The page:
President Joe Biden on Saturday issued his first comment on the controversial judicial overhaul debate currently raging in Israel, telling The New York Times a “consensus” was needed before enacting any reforms.
“The genius of American democracy and Israeli democracy is that they are both built on strong institutions, on checks and balances, on an independent judiciary,” he told the newspaper in a statement. “Building consensus for fundamental changes is really important to ensure that the people buy into them so they can be sustained.”
Veteran columnist Tom Friedman wrote the statement marked “the first time I can recall a U.S. president has ever weighed in on an internal Israeli debate about the very character of the country’s democracy.”
If Netanyahu “just keeps plowing ahead” with the reform, he will effectively be snubbing the U.S. president, Friedman asserted.
“That’s no small deal,” he wrote.
The Biden administration declined to defend Israel at a United Nations Security Council meeting Thursday called to rebuke Israel for allowing a Jewish minister to visit the Temple Mount, the holiest site in Judaism. https://t.co/OAe6td3C0x
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According to Friedman, the statement showed that the U.S.-Israeli relationship “has never truly rested on shared interests,” but has “always been built up from our shared values.”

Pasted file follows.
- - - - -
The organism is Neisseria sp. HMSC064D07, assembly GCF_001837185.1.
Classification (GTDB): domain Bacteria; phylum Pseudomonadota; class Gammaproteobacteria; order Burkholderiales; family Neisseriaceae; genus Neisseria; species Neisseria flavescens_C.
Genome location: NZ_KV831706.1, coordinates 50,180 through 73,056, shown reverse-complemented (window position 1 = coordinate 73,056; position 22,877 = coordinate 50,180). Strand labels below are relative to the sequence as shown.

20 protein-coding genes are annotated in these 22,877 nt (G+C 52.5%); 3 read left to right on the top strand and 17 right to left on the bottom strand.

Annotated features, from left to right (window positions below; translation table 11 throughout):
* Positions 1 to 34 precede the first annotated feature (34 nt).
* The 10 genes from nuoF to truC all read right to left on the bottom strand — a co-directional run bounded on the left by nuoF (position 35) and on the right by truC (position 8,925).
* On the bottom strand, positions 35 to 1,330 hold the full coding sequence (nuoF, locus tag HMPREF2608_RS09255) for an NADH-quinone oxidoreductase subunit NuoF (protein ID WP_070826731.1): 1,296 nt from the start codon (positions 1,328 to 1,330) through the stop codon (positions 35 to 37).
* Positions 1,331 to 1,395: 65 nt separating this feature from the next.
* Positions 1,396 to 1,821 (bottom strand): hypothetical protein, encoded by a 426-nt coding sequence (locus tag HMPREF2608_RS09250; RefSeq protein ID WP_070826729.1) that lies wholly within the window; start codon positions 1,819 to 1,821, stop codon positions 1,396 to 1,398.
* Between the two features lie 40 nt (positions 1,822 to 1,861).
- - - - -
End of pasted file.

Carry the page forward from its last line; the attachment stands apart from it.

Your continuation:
“[W]hatever Israel does, it must not fundamentally depart from those shared values. Otherwise, we are in a totally new world,” Friedman wrote, saying that Israeli actions in the West Bank, such as its ongoing anti-terror campaign, was “not consistent with [U.S.] values.”
The statement comes two days before the government is set to pass the proposals for judicial reform for the first of three readings in the Knesset.
Among the proposals, presented early last month by Justice Minister Yariv Levin, is nixing the so-called “reasonableness measure” by which the Supreme Court can strike down any law or government action it deems “unreasonable.”
Joe Biden has appointed former anti-Israel activist Maher Bitar to the role of senior director for intelligence programs at the NSC. https://t.co/nuzop7xGxG
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For example, the court ruled it “unreasonable” to allow religious Jews to pray on the Temple Mount – Judaism’s holiest site – because doing so would anger the Arab world. Other changes would include the appointment of justices, which is currently done by an “independent” committee and behind closed doors, something that Israeli Prime Minister Benjamin Netanyahu has said he wants to change to allow elected officials to have more say in.
Friedman said Netanyahu aimed “to strip the Israeli Supreme Court of its independence” and “put it instead under Netanyahu’s thumb,” and went on to say that the reforms would “seriously damage Israel’s democracy and therefore its close ties to America and democracies everywhere.”
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